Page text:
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Add country flag emojis to Chromium-based browsers on Windows


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Country Flag Emoji Polyfill

screenshot of broken emojis

Recent Windows versions (finally) support emojis natively, but they still do not support pretty country flags. By extension, all Chromium-based browsers can't display country flag emojis natively.

In short, if "🇨🇭" looks like "ᴄʜ" and not like a flag, then this polyfill is for you.

It's 0.7kB gzipped, with zero dependencies. The font with country flags is 77kB and only downloaded when needed.

This module is sponsored by TalkJS, a Chat API with pre-built UI for web & mobile apps.

talkjs logo


1. With NPM:

npm install country-flag-emoji-polyfill
import { polyfillCountryFlagEmojis } from "country-flag-emoji-polyfill";

// ...


Or, just with a script tag:

Thanks to the excellent Skypack CDN, you can also use this polyfill without NPM:

<script type="module" defer>
  import { polyfillCountryFlagEmojis } from "";

This code only works on browsers that support ES Modules, but Chromium has done so for quite a while so it should work appropriately.

See here for a full working example (source)

2. Update your CSS

This will load a webfont called "Twemoji Country Flags" on relevant browsers. Next, prefix your font-family CSS with this font everywhere where you want country flags to work. Eg if your CSS currently has this:

body {
  font-family: "Helvetica", "Comic Sans", serif;

then you want to change it to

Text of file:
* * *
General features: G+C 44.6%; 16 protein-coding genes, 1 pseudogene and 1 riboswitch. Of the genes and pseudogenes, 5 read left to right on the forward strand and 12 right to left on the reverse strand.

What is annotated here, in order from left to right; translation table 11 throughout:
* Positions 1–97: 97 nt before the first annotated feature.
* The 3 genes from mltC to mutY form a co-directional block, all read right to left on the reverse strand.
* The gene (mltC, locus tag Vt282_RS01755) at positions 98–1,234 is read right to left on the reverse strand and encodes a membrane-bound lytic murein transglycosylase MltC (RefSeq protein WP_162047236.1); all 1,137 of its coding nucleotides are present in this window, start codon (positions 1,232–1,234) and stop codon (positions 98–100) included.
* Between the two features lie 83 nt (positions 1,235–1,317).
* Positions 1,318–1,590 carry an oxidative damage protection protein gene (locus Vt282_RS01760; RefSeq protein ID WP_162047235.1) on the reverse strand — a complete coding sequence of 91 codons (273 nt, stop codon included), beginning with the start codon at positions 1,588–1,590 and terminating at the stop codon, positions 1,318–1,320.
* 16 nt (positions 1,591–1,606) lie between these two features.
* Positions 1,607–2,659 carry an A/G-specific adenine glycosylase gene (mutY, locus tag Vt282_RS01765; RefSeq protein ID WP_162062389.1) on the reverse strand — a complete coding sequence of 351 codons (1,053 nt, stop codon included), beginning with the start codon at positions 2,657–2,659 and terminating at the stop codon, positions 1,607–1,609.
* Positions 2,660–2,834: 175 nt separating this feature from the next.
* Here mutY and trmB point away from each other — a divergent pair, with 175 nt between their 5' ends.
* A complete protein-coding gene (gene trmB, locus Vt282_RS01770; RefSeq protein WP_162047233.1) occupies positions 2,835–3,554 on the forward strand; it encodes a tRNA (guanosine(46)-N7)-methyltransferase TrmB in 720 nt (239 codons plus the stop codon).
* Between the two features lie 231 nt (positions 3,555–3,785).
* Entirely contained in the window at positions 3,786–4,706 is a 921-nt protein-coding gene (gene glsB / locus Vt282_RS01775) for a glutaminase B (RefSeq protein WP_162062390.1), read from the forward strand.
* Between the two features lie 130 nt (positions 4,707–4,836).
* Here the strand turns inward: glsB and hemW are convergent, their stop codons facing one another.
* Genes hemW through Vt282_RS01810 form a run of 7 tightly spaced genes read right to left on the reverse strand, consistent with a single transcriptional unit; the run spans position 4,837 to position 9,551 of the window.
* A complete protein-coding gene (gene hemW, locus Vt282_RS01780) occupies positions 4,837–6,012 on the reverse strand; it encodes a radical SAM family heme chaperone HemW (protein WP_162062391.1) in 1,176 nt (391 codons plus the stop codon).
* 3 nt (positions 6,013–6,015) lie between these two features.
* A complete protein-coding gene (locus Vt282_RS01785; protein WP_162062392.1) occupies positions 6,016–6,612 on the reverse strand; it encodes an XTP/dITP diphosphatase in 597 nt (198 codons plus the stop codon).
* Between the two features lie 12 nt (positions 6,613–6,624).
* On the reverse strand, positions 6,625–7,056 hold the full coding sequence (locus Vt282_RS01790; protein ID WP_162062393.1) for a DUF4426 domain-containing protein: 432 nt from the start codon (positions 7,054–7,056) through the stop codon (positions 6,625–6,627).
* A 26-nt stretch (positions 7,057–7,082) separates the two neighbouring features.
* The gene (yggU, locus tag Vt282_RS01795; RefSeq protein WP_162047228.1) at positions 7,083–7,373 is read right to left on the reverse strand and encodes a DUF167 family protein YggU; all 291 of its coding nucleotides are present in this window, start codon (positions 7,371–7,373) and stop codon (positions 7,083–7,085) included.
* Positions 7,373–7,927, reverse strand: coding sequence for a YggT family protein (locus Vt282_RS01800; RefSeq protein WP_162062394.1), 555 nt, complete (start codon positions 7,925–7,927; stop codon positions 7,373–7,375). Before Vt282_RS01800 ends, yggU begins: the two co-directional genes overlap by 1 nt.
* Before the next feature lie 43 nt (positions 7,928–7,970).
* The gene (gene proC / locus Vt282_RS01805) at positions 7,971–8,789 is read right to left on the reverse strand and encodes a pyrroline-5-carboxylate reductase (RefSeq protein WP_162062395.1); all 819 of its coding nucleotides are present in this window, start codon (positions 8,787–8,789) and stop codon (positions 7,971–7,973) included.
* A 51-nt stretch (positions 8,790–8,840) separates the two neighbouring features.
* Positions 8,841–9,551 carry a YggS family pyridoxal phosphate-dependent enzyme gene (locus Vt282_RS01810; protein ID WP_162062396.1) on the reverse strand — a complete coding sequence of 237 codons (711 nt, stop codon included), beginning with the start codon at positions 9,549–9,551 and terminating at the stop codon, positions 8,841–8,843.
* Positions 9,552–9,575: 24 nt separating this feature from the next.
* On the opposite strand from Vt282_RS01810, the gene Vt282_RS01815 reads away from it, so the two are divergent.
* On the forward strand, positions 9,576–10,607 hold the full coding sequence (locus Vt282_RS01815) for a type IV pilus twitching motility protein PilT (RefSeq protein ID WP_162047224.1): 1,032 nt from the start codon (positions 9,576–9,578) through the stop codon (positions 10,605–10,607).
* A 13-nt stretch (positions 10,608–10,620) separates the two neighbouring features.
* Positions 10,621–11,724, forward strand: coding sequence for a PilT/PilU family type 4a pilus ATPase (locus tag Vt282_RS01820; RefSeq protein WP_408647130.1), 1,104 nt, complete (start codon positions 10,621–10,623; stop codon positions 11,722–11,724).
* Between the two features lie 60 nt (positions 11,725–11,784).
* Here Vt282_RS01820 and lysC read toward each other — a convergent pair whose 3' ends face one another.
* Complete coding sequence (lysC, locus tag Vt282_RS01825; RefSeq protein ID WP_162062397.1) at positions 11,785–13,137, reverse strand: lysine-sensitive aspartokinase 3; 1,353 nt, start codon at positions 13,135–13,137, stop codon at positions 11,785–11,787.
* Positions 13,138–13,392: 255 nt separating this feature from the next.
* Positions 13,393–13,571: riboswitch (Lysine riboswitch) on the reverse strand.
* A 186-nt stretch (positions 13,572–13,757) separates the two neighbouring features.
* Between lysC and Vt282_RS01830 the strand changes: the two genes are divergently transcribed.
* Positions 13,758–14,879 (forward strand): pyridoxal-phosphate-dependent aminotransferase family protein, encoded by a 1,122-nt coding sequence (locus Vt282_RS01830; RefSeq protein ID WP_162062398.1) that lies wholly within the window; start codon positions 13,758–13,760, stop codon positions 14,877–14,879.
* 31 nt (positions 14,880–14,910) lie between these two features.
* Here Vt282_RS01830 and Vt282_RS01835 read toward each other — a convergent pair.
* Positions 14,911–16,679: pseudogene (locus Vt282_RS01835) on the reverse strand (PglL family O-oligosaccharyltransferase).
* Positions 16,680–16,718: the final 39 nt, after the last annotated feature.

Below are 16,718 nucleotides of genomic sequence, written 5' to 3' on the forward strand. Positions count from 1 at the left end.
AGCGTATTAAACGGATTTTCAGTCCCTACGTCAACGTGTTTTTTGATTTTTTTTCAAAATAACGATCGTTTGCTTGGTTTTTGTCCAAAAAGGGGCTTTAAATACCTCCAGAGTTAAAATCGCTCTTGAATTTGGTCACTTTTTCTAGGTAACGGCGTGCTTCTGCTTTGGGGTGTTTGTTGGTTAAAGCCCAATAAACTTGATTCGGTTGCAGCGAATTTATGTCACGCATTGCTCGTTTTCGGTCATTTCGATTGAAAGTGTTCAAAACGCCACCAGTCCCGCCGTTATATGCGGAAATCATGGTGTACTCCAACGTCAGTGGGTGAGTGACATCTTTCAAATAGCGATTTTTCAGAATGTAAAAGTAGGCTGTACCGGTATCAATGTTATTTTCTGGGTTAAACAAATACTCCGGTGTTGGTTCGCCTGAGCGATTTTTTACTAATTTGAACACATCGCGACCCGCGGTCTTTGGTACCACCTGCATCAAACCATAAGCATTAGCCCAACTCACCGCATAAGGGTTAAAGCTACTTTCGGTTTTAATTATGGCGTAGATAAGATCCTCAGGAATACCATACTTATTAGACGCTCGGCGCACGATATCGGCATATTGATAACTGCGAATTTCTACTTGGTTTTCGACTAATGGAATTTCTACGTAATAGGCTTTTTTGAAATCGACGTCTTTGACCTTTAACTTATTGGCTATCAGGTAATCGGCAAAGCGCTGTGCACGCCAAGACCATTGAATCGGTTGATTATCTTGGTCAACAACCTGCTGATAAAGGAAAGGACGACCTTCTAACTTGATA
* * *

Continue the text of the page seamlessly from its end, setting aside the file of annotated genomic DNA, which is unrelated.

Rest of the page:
body {
  font-family: "Twemoji Country Flags", "Helvetica", "Comic Sans", serif;

This is safe because the font is loaded such that the browser will only use it for country flag emojis and not for any other characters (using unicode-range). Therefore, the browser will simply use the next font in the list for every character except country flags.

Browsers that have native support for country flags will not load the font at all, and therefore will simply ignore it in the font-family list.


function polyfillCountryFlags(fontName?: string, fontUrl?: string): boolean;

Injects a web font with country flags if deemed necessary.


  • fontName - (optional) Override the default font name ("Twemoji Country Flags")
  • fontUrl - (optional) Override the font URL (defaults to a jsdeliver-hosted)

If the browser supports color emojis but not country flags, this function injects a style element into the HEAD with a web font with country flags, and returns true. Otherwise, it does nothing and returns false.


Firefox on Windows adds country flag emoji support falling back on their Twemoji Mozilla font, which itself is simply all Twemoji emojis concatenated into a single huge color font.

Chromium, however, apparently does not plan to support country flags on Windows, except if Windows itself adds it. This means that Chromium-based browsers such as Chrome, Edge and Brave won't likely support it soon either. That's a huge chunk of browser users, who will complain that other people's nice flag emojis look to them like "ᴄʜ" and not like a picture.

Until either Microsoft or Google recognize how ridiculous this is, you're stuck with this polyfill.

How it works

This polyfill merely combines other people's hard work.

The key building block of this polyfill is a font, "Twemoji Country Flags", a subset of "Twemoji Mozilla" made using the excellent pyftsubset tool from fonttools.

This is important, because Twemoji Mozilla is 1.5MB, which is a pretty huge hit on your app perfomance. The subset is only 78kb, which is much better.

It then injects some CSS to load this font as a webfont, but only if the browser supports regular emojis and not country flags.

As far as I can tell, all browsers that have this problem support WOFF2 fonts, so I made no effort to do the usual multi-font-format @font-face syntax (with eg ttf and woff fonts also).

How to build

This might need updates if Twemoji Mozilla gets a new version - especially if new country flags are added.

  • clone the repo
  • make sure you're on a system with bash, fonttools and curl (On my WSL/Ubuntu, a single apt install fonttools was enough)
  • run npm run make-font
  • find the new font in dist/TwemojiCountryFlags.woff2